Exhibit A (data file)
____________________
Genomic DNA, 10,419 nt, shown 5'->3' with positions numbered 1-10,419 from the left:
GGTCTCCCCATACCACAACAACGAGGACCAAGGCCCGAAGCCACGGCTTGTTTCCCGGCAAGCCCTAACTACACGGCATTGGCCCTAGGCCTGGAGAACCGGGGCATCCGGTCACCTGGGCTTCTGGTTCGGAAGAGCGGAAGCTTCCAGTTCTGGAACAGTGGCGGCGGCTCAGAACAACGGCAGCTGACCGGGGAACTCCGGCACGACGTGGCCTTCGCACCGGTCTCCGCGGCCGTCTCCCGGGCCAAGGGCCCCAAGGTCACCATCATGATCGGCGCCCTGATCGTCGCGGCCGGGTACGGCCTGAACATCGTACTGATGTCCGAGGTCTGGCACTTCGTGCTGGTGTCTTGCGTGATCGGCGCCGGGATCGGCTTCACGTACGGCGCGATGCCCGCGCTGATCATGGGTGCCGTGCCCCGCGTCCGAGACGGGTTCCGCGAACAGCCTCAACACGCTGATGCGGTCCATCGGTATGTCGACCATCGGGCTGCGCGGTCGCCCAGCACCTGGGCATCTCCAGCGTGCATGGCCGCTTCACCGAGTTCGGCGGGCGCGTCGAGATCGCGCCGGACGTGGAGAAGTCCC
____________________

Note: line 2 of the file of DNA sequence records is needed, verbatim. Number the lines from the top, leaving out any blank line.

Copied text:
GGTCTCCCCATACCACAACAACGAGGACCAAGGCCCGAAGCCACGGCTTGTTTCCCGGCAAGCCCTAACTACACGGCATTGGCCCTAGGCCTGGAGAACCGGGGCATCCGGTCACCTGGGCTTCTGGTTCGGAAGAGCGGAAGCTTCCAGTTCTGGAACAGTGGCGGCGGCTCAGAACAACGGCAGCTGACCGGGGAACTCCGGCACGACGTGGCCTTCGCACCGGTCTCCGCGGCCGTCTCCCGGGCCAAGGGCCCCAAGGTCACCATCATGATCGGCGCCCTGATCGTCGCGGCCGGGTACGGCCTGAACATCGTACTGATGTCCGAGGTCTGGCACTTCGTGCTGGTGTCTTGCGTGATCGGCGCCGGGATCGGCTTCACGTACGGCGCGATGCCCGCGCTGATCATGGGTGCCGTGCCCCGCGTCCGAGACGGGTTCCGCGAACAGCCTCAACACGCTGATGCGGTCCATCGGTATGTCGACCATCGGGCTGCGCGGTCGCCCAGCACCTGGGCATCTCCAGCGTGCATGGCCGCTTCACCGAGTTCGGCGGGCGCGTCGAGATCGCGCCGGACGTGGAGAAGTCCC